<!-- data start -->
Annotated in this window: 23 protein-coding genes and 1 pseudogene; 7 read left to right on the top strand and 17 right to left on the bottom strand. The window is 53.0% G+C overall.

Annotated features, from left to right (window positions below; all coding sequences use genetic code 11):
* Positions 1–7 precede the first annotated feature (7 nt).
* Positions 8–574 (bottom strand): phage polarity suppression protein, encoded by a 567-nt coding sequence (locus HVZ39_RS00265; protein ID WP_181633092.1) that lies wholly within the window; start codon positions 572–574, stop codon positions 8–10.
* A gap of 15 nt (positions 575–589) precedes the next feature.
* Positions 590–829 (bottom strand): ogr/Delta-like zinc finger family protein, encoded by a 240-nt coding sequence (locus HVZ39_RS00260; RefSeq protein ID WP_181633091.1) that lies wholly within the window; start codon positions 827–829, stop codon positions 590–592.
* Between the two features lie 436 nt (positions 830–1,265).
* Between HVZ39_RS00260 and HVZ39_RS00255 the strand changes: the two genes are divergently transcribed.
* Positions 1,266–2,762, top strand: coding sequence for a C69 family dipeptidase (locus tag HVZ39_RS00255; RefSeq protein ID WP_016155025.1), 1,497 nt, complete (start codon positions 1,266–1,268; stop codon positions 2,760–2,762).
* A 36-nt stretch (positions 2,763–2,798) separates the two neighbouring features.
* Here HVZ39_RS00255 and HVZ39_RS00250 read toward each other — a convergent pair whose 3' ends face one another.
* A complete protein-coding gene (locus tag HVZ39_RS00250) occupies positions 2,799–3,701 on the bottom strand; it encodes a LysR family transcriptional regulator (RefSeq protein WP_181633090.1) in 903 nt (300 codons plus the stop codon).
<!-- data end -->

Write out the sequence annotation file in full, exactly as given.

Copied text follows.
Annotated in this window: 23 protein-coding genes and 1 pseudogene; 7 read left to right on the top strand and 17 right to left on the bottom strand. The window is 53.0% G+C overall.

Annotated features, from left to right (window positions below; all coding sequences use genetic code 11):
* Positions 1–7 precede the first annotated feature (7 nt).
* Positions 8–574 (bottom strand): phage polarity suppression protein, encoded by a 567-nt coding sequence (locus HVZ39_RS00265; protein ID WP_181633092.1) that lies wholly within the window; start codon positions 572–574, stop codon positions 8–10.
* A gap of 15 nt (positions 575–589) precedes the next feature.
* Positions 590–829 (bottom strand): ogr/Delta-like zinc finger family protein, encoded by a 240-nt coding sequence (locus HVZ39_RS00260; RefSeq protein ID WP_181633091.1) that lies wholly within the window; start codon positions 827–829, stop codon positions 590–592.
* Between the two features lie 436 nt (positions 830–1,265).
* Between HVZ39_RS00260 and HVZ39_RS00255 the strand changes: the two genes are divergently transcribed.
* Positions 1,266–2,762, top strand: coding sequence for a C69 family dipeptidase (locus tag HVZ39_RS00255; RefSeq protein ID WP_016155025.1), 1,497 nt, complete (start codon positions 1,266–1,268; stop codon positions 2,760–2,762).
* A 36-nt stretch (positions 2,763–2,798) separates the two neighbouring features.
* Here HVZ39_RS00255 and HVZ39_RS00250 read toward each other — a convergent pair whose 3' ends face one another.
* A complete protein-coding gene (locus tag HVZ39_RS00250) occupies positions 2,799–3,701 on the bottom strand; it encodes a LysR family transcriptional regulator (RefSeq protein WP_181633090.1) in 903 nt (300 codons plus the stop codon).